On 11 September 2017 Carlos Munoz Portal, a location scout for Netflix's Narcos show was shot and killed. Since it happened Roberto Escobar (drug kingpin Pablo Escobar's brother) has revisited a trademark dispute the Escobar family is having with streaming service Netflix, over the show that's depicted his brother's rise and fall as leader of the Medellin Cartel and Colombia's cocaine kingpin. in a letter to Netflix Roberto stated “If we don’t receive it, we will close their little show.”
In an interview with The Hollywood Reporter the 71-year-old Roberto Escobar (aka Roberto De Jesus Escobar Gaviria) said that Narcos producers aren't fully equipped to deal with the dangers and film in places that are cartel territory in Mexico and Colombia. He suggested hitman should be hired to accompany location scouts.
Munoz was looking for locations in Mexico for Narcos season 4, which is expected to follow the rise of the Juarez cartel, and possibly its infamous leader El Chapo. It follows on from Narcos season 3, which started streaming recently, and which deals with the Cali cartel who filled the vacuum and headed up Colombia's cocaine trade after Escobar had been killed.
Roberto Escobar Demands $1 Billion From Netflix
Roberto Escobar also said in the interview that he was seeking $1 billion from Netflix for intellectual property violations, which he wants paid to his company Escobar Inc. "Netflix are scared.' he said. "They sent us a long letter to threaten us. Right now, we are in discussions with them through our attorneys Browne George Ross LLP to obtain our $1 billion payment. If we don't receive it, we will close their little show."
Since then THR have published an article stating they have obtained the letter sent by Netflix and referenced by Roberto Escobar in the quote above. According to THR the letter was sent by Los Angeles firm Sheppard, Mullin, Richter & Hampton LLP and the site explains, "In it, lawyers for Narcos Productions, LLC (NPL) — the company behind the series and its popular video game spinoff Narcos: Cartel Wars — contend that without NPL's 'knowledge or consent, on Aug. 20, 2016, Escobar filed use-based applications to register the marks NARCOS and CARTEL WARS with the [U.S. Patent and Trademark Office] covering a range of goods and services.'"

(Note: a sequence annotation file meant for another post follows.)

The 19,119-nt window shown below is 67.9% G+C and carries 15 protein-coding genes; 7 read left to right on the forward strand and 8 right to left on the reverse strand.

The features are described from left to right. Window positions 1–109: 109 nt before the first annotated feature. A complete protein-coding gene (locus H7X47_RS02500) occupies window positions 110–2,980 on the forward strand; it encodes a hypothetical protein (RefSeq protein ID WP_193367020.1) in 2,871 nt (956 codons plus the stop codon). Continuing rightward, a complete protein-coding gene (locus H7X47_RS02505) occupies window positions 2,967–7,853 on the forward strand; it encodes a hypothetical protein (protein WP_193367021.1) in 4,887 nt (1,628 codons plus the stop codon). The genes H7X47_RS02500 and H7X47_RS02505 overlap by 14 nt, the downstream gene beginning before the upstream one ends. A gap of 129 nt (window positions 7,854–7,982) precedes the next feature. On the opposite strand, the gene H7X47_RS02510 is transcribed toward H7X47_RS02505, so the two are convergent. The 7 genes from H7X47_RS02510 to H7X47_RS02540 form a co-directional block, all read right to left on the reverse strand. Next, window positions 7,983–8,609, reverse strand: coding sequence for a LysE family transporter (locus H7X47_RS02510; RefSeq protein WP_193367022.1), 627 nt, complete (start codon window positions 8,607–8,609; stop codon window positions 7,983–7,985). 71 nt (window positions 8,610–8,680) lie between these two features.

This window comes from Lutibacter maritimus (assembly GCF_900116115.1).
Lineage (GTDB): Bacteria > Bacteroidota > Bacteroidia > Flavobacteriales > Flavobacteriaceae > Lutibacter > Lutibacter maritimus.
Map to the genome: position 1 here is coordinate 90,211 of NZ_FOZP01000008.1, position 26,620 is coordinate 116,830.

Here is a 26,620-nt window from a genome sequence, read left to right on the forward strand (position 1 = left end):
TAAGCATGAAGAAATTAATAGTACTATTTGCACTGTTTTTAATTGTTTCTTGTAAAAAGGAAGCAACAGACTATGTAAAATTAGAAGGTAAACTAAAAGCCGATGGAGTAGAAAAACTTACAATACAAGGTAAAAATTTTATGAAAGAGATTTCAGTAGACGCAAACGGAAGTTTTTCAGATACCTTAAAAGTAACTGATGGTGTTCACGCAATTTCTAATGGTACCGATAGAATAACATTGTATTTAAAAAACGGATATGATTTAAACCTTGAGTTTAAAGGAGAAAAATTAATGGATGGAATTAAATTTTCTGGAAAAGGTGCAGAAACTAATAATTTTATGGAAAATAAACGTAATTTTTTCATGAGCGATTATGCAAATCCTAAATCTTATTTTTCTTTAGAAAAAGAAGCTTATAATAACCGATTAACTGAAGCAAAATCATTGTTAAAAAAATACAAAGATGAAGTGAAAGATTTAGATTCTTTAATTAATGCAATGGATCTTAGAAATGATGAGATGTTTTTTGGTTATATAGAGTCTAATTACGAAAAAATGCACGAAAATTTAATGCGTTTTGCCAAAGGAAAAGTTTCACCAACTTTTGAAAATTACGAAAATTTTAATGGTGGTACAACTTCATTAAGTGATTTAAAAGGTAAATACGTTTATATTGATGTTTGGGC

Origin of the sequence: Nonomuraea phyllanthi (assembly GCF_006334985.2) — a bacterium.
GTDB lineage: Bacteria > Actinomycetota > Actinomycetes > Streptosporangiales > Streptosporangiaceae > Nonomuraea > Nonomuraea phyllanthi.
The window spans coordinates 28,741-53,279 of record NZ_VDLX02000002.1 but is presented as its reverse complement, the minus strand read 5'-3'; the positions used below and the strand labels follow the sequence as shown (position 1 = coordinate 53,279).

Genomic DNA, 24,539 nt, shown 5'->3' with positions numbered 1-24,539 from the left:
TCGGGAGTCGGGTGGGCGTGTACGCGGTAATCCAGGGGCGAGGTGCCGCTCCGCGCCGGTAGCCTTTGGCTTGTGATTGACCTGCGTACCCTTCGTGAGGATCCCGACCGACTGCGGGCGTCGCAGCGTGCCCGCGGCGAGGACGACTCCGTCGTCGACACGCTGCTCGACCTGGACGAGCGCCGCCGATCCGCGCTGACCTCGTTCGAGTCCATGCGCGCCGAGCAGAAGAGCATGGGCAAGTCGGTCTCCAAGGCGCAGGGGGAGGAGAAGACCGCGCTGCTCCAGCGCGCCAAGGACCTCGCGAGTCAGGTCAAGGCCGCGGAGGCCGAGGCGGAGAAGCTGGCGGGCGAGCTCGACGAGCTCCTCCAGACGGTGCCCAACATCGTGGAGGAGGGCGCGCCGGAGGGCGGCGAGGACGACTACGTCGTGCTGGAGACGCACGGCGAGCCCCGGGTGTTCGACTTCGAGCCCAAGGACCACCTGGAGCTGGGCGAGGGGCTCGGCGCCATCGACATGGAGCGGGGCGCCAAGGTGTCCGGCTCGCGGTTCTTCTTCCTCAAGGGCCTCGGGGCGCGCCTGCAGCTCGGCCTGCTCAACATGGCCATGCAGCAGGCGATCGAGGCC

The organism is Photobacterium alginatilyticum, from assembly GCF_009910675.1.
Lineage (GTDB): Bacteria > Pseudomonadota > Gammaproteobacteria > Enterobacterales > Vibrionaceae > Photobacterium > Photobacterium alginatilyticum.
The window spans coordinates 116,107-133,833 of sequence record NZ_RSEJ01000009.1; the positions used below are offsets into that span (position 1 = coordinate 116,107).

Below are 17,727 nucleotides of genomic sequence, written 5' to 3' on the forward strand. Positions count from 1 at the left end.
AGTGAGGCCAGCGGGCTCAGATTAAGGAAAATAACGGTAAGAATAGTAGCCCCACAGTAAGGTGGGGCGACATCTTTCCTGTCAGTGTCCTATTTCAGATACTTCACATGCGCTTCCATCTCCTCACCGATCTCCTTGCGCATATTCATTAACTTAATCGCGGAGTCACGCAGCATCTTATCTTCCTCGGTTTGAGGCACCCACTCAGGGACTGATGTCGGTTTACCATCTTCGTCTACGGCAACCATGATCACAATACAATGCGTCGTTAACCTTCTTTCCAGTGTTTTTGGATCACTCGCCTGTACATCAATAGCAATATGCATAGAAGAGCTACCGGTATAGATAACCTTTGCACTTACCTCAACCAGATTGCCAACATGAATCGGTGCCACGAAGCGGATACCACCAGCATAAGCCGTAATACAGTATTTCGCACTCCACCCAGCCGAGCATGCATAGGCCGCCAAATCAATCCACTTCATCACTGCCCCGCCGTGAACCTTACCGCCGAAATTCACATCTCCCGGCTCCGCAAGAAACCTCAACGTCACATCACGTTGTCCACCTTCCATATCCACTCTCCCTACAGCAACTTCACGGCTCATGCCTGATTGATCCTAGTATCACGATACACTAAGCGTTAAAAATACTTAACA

They are services which include, "everything from 'downloadable ring tones' and 'sunglasses, decorative magnets' to 'temporary tattoos, bookmarks and sheet music,' according to the trademark application documents included with the letter."
What Was Disclosed In Roberto Escobar's Letter
The letter also says Roberto Escobar's claims are fraudulent stating, "Escobar claims that it has used NARCOS in connection with things like ‘operating a website’ and ‘game services provided online from a computer network’ since Jan. 31, 1986. However, the internet had not been developed for widespread consumer use in 1986, nor was the capability to provide audiovisual works nor game services available at that time." In the letter lawyers for Netflix say the company will retaliate if the claim is pursued by suing the Escobar family.
It all seems to be getting quite heated, especially now that Netflix are taking the threat seriously, after they initially ignored it according to the CEO of Escobar Inc., Olof Gustafsson. Gustafsson also noted that, regards murdered location scout Munoz, no one at Escobar Inc. has any knowledge of what happened. "No comment on that. But Escobar Inc. cooperates with all law enforcement." he said.